Same paper and materials as yesterday, but with a bit thicker paint in parts.

Monday, November 06, 2006

Potato hop

The young gentleman was home early again today so volunteered to cook up a curry. He is about to hoik the grab of chopped taters into the pot. Fleecy trousers, woolen jumper and the wooly hat as worn for flavor, then bare feet, so you can see how confused our climate is. Still suffering a little from the cold, all kinds of mental meanderings last night, but fairly logical at the time rather than the usual fever thoughts I get, which involve putting things together that don't fit or getting to places that don't exist on public transport that isn't running.
Gouache etc on Watson paper 163 33x25cm

Sunday, November 05, 2006


The young man arranging things in laptop world for the ipod he is plugged in to. My daughter dropped her ipod for the last time this week. It buzzes and clicks now, but that is all. Christmas must suddenly seem a long way off for her. I think her commute is dull without the choice of music. I have one of these media player things too, but for some reason I haven't got back into it since the summer visit back to the UK, my work time seems to go by OK without accompaniment. The podcast world was interesting for a while and maybe it will be again. The american radio channels on there were certainly a lot more human than most of what I hear on the Far East Network, which is the diet for the forces out here in Japan. I am sure many of the people in service must get a little sick of it too. I don't think I would like to hear so often that I had so many of my fellow countrymen so squarely behind me.
I must make a point of drawing the kids when they are home if I can.

Saturday, November 04, 2006

Beatles tribute

I made the mistake of gobbling up a load of leftover tempura yesterday, some kind of germ has taken advantage of my weakness. I spent most of the day on the sofa only managing a little rewriting work and a trip outside to clean the tank that collects our drinking water from a spring. It was beginning to taste a bit muddy to me. I noticed this sprightly collection of hairs in my eyebrow the other day, the growing of which seems to be the new and surprising hobby my body is trying out. I don't normally have much success at growing stuff, but these boys will need naming soon and there are four of them. In my fevered condition it seemed like about all I was capable of to draw that, then the double image of the little hand mirror and the room behind became interesting enough to squiggle in. Hopefully back to normal tomorrow.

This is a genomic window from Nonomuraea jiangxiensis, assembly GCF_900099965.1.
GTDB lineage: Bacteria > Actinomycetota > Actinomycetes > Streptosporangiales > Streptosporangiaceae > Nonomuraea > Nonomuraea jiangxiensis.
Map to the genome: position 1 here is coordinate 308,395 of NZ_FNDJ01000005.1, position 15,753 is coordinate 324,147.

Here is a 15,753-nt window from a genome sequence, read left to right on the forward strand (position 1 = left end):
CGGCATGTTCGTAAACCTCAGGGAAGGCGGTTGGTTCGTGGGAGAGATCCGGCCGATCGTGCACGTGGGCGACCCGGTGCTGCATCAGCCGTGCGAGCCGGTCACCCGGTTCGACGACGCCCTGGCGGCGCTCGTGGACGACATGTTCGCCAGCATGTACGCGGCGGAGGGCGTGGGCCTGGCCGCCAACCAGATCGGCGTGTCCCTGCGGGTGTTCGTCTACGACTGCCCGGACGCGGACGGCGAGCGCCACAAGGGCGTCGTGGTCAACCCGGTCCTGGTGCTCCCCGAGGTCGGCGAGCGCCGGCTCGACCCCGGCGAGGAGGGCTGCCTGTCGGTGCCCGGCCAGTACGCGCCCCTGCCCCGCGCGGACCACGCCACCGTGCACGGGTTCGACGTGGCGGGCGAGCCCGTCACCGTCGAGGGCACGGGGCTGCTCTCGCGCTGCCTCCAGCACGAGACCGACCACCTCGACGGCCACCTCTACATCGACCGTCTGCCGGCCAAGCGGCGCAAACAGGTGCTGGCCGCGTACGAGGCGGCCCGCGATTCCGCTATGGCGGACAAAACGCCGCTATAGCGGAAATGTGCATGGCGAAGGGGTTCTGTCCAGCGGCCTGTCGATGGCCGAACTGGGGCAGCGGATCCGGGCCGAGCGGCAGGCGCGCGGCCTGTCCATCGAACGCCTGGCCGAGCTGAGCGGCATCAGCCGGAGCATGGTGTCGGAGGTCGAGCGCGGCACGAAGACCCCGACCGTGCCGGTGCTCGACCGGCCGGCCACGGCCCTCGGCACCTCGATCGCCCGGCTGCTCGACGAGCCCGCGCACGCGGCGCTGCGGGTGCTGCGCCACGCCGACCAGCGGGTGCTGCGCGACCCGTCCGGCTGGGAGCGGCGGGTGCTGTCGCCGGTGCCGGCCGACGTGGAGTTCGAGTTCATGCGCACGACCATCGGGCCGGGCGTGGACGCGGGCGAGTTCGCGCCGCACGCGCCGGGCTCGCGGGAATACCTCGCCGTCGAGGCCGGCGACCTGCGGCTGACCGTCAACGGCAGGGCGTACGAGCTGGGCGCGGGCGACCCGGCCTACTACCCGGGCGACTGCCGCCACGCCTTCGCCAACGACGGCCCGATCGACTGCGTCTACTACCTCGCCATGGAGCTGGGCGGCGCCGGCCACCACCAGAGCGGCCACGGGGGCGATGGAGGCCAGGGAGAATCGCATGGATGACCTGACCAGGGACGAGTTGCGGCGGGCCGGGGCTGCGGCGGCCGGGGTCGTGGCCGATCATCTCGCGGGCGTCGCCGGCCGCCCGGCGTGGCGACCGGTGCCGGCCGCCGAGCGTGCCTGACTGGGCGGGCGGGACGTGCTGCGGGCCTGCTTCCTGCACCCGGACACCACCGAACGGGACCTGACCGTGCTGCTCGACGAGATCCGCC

Rowney A5 cartridge paper sketchbook

Friday, November 03, 2006

We didn't walk up the mountain today, just stuck to the roads. On the last stretch coming past where the truck is parked we had a bit of company from this wire act. I shall have to revisit this and give you the back view as well one day, this chap was singularly well endowed. The breeding season must be closing down a bit now I think, but the important areas are still a brighter red than one would feel comfortable with in formal society. The pup has long since learned to feign disinterest in the monk fraternity. He knows he can't get at them and they know it too. I catch him looking at them out of the corner of his eye though. The young chaps are not too hot at walking the wires and their bums wobble about like crazy as though they have recently been in severe accidents. This guy had a very casual attitude and a classy flick to the wrists upper and lower on each confident stride.

Thursday, November 02, 2006

I bought this fly press
back in the summer for fifty quid (10,000yen). It is actually a lot bigger than this I guess with the top wheel about five foot across, but you can get an idea of the gubbins from this. You yank the wheel clockwise and it acts on a big threaded rod that punches down on a big dovetailed hammer thing that slides up and down. I made a tool holder for that and I am using it here to texture the edges of some angle iron for curved table legs. Putting the texture along the edge also puts a curve into the iron as the edges are stretched a bit by being compressed. The only difficult part is keeping control of the work with one hand while putting in a lot of effort with the other. I have my left elbow rested on my knee here so that helps, each blow is only a tiny space apart. The best thing about these presses is that it is quiet work, there is no banging, just a satisfying umph and an irritated squeak from the iron as it gives in and spreads out. The press is so strong most of the time you don't need to have the iron hot to do what you want, but it does need anealing if you do too much work on it.

Wednesday, November 01, 2006

Not quite one of those days when one feels so much a part of the everything we live in that the air itself is there to be enjoyed, but on this first morning of November I was tempted to steer my walk with the pup up the mountain ridges to try out my still complaining ankle. These paths with stairs formed by tree roots are not much traveled by the taller creatures, so the stick held ahead is essential if you don't want the Ena Sharples web hair net application en route. There do seem to be more spiders about than normal this year.
I am still only just getting used to the drawing routine, so trying out anything I can find in the range of stuff my kids used to use when they were younger. Some kind of water based pens here.
I am sure I will find my balance in the end. And find it easier to take risks with real media that can't be taken back with an undo button.